BUFFALO—Sewing dresses for little girls is nothing new for Pat Dryer and Delores Henderson. With seven daughters between them — Henderson two and Dryer five —the women whipped out plenty of frocks for their own in the past. But it’s not their families which are keeping their sewing machines whirling; it’s children they’ve never met.
The women, longtime members of the Woman’s Missionary Union (WMU) at First Baptist Church, Buffalo, were given the idea from an article in the February 2007 issue of Missions Mosaic Magazine. In March 2007, the women started stitching.
Children Hemmed in Prayer is the name of the ministry, and its goal, explained Henderson, “is not only to clothe children but have them bathed in prayer.”
So every time they trace the pattern of a simple A-line dress, choose and cut the fabric, sew a hem and add detailing, press the completed garment and place in gallon-size Ziploc bags labeled with the dress size and mailed to a church in Alabama, the women pray for the girl who will wear the outfit.
And that’s a lot of prayer.
Dryer and Henderson have sent 346 garments to the organization, including two slack sets, 12 pairs of shorts and 17 short sets.
The women modestly say it’s just a small piece of the pie when compared to the 45,000 articles of clothing Children Hemmed in Prayer has distributed to developing nations such as Mexico, China, Haiti and El Salvador. But to the girl who receives the dress made by Dryer or Henderson, it makes all the difference in the world.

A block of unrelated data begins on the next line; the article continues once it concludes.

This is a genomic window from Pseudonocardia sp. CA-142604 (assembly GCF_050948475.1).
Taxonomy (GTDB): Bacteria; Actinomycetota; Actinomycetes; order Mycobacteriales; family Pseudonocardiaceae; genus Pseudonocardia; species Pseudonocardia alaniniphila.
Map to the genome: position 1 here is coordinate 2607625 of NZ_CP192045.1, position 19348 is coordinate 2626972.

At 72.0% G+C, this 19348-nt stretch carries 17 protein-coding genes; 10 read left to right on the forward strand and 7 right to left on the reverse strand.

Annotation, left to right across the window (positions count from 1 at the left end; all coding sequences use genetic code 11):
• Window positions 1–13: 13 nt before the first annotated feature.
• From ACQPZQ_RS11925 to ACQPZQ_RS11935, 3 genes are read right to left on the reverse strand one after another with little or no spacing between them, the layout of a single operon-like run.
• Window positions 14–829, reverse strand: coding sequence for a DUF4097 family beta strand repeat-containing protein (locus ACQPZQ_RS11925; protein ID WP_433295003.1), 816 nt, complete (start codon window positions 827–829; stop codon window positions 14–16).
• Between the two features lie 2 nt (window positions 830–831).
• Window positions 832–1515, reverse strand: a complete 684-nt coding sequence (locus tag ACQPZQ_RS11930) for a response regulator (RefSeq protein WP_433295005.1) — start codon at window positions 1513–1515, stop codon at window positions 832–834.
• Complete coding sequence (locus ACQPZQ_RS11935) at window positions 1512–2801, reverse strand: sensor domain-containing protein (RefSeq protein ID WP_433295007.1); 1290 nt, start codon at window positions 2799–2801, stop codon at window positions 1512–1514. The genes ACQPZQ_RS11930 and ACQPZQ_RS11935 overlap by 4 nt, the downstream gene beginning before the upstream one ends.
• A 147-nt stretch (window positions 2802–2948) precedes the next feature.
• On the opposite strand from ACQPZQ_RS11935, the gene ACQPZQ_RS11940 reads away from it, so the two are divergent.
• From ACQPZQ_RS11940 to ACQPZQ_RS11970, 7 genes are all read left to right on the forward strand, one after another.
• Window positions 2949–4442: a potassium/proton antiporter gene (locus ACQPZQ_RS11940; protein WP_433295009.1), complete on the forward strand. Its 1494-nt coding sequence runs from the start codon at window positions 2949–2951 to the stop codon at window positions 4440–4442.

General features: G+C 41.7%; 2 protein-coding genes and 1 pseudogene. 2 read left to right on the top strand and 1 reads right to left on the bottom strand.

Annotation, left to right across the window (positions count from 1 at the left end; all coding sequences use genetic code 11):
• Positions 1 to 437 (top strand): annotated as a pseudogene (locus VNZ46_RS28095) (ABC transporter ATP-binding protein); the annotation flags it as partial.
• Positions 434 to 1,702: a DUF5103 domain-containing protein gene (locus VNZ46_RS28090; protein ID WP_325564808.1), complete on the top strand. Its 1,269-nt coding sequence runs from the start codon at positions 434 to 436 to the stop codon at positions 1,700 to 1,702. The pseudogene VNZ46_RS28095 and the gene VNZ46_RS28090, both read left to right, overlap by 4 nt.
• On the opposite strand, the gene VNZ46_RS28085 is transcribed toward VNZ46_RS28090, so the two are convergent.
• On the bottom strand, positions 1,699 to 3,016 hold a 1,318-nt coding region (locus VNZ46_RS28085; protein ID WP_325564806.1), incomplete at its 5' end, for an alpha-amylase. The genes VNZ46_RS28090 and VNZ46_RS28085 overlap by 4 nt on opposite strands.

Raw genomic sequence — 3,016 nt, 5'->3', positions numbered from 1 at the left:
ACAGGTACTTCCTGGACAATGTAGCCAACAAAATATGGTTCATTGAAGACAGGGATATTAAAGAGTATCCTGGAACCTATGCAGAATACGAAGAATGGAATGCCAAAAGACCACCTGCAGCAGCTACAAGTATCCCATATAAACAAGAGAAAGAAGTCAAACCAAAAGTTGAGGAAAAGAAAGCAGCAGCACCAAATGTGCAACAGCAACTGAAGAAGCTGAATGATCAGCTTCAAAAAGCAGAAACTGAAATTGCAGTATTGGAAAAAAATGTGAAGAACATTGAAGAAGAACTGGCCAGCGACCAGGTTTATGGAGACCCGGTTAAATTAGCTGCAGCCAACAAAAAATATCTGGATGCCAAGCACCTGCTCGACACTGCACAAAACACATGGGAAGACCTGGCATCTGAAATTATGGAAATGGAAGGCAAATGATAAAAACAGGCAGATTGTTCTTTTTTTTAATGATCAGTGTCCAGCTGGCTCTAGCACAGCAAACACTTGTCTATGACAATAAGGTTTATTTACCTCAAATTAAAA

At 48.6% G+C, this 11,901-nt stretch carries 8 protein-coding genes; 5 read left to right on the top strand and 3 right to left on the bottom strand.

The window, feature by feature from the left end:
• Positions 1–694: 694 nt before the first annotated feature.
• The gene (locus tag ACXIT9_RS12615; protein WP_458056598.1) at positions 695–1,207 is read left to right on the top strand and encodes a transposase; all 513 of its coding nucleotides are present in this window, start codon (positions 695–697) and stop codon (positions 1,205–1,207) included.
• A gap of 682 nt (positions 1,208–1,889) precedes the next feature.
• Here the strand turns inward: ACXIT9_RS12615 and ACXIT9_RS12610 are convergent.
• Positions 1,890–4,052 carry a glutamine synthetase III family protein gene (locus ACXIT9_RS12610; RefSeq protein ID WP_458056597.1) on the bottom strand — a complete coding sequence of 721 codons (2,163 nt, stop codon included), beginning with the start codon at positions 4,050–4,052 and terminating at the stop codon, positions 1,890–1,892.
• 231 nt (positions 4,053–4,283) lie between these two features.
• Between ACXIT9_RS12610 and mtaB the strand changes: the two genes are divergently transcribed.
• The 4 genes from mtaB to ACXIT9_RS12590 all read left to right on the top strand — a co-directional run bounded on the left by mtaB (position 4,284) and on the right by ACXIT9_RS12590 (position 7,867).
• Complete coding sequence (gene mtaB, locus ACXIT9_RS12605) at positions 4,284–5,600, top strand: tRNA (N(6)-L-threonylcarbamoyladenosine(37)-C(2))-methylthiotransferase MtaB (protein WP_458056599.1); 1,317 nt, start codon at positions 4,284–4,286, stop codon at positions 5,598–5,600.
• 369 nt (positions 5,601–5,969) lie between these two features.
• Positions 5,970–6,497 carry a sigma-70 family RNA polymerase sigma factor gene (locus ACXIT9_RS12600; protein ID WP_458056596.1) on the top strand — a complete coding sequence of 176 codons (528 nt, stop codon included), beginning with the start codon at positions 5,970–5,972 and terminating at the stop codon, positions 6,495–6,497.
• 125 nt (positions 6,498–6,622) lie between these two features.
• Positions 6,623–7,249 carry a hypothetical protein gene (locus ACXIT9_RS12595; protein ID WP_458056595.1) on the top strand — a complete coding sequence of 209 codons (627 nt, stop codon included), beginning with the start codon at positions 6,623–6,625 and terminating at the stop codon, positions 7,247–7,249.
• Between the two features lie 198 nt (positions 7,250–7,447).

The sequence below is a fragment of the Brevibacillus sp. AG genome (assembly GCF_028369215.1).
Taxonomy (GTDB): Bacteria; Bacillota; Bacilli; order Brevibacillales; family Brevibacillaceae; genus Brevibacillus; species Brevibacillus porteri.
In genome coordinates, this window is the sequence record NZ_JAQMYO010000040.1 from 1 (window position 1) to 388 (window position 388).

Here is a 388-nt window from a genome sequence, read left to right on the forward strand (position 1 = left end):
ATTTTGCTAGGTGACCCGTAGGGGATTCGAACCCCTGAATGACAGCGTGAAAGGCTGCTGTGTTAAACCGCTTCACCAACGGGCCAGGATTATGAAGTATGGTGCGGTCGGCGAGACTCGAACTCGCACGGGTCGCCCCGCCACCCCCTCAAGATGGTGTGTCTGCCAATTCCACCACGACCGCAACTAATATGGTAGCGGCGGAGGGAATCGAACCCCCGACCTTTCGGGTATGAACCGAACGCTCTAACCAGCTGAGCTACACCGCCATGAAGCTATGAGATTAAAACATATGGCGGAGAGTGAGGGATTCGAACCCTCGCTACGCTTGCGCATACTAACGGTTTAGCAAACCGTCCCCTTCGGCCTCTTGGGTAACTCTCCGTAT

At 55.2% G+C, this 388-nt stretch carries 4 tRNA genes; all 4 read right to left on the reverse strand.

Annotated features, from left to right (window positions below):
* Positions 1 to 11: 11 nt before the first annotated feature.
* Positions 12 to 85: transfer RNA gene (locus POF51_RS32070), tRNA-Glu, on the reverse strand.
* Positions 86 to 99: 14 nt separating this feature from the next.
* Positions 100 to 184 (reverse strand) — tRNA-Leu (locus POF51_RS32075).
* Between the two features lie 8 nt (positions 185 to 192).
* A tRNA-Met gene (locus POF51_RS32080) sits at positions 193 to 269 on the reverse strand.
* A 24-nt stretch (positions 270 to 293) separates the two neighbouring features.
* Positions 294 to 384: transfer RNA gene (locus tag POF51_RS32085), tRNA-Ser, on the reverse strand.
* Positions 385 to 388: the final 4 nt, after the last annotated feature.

Since the majority of countries have hot climates, Henderson said the dresses are made of light cotton material. Not that the women are picky: “We’ll use any material we can get,” said Henderson, and Dryer added, “It only takes about a yard to make a dress.”
The women have found gold mines of fabric scraps, buttons and thread at garage sales. Other resources include remnants from people who no longer sew and cash donations from people who don’t know how to sew.
Not to say others haven’t sewn. Women from the WMU and some members of the Disabled American Veterans have sewn dresses, but not with the regularity of Dryer and Henderson.
Henderson said the women sew “when we have a minute.” That may mean that they finish their handwork while watching TV.
The women estimated that each dress takes a couple of hours from beginning to end. The pattern is simple, explained the women. But to a young girl who wears a size 3 to 8, it is a masterpiece. A brand new dress, made just for her.
And because of those girls, the women aren’t unplugging their sewing machines any time soon.
“I think there is a need,” said Henderson. “It feels like I’m doing something worthwhile,” added Dryer.
Fabric donations can be dropped off at the Buffalo Reflex.
For more information about Children Hemmed in Prayer visit www.hemmedinprayer.org.
MICHELLE BELL/The Buffalo Reflex